That being said, I taught my classes and did the (unpaid) service that was needed, though earning above what was effectively minimum wage would have been nice. If you do the work, you should be paid for it equally. No need to apologize for not making equal wages in something that starts to look like eccentric volunteer work with a piddling stipend. Full stop. The reasons for why this economic precarity exist are legion, and if we’re paying attention we all know what they are. I suspect neither students nor parents really understand, though whether that’s out of lack of interest or poor communication on our end, I’m not sure. Surely the exorbitantly rising costs of higher education are ironic in this context. Tenure track faculty should know, and on some level they absolutely understand it, but the toxic culture of meritocracy that dominates higher education too often prevents them from admitting it. Not even the most left-wing of presidential candidates makes the adjunct issue a visible part of their platform, despite the fact that it’s one of the dominant labor issues of our contemporary era. I suspect it’s in part because there is virtually no class solidarity within higher education and because in the United States the politics of image always dominates. The idea that professors have a labor grudge simply doesn’t match the cultural expectations of what academe looks like, and so it’s ignored. It’s increasingly clear that the same tendencies that have completely destroyed higher education (and let’s be honest, this is an untenable system) have also come to define the wider economy.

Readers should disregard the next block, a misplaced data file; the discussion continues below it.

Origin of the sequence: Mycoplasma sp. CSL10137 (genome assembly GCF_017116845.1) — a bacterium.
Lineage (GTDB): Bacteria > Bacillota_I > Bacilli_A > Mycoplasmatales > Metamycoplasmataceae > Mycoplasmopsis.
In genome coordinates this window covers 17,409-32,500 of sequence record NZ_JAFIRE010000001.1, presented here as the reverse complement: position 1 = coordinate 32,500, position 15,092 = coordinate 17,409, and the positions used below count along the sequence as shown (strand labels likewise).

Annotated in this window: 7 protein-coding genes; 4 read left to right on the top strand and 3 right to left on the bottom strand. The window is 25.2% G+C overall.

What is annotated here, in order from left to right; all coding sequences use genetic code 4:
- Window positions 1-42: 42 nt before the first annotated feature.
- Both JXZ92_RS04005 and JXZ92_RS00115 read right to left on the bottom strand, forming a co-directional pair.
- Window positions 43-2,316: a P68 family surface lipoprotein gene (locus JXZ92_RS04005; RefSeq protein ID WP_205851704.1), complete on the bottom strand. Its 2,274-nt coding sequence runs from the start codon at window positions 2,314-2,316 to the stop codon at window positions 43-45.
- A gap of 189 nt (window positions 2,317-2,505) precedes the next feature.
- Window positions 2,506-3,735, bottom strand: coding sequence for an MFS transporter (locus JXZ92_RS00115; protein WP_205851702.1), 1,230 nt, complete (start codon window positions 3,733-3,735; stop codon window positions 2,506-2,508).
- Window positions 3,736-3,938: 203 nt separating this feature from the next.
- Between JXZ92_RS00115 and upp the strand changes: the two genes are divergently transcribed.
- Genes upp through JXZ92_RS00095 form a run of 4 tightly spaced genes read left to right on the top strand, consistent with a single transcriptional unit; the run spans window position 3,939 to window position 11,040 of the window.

For those of you who are still adjuncting and don’t want to be, I hope that things might turn around. For all of us in academe – undergraduates and graduate students, adjuncts and full timers, the tenure track, and the tenured – I hope that things get better. I hope we can produce a system where there are more than a few dozen full time jobs for thousands of graduates. I hope that teaching is actually valued as much as the frequently arbitrary stipulations of research, and I hope that we quit thinking of full time teaching as a job that’s impossible to secure. It’s teaching – teaching! It’s an obvious societal necessity. This is not the entitlement that assumes we’re owed guaranteed positions on NBA teams or in Broadway shows. This is educated, experienced, and talented people who have done the training to teach American students, and indeed have taught American students, without benefit or living wage. Until priorities alter, the people who will suffer will be students, the wider society, and those who teach. So for now, I’m cashing in my chips.
Ed Simon is an editor at the British site Berfrois, a contributing editor for the History News Network, and a staff writer at The Millions. He is the author of several books, most recently Furnace of this World; or, 36 Observations about Goodness. His essays have appeared in The Atlantic, The Paris Review Daily, The Washington Post, Newsweek, Poetry, McSweeney’s, Aeon, Jacobin, Salon, The New Republic and The New York Times among dozens of others.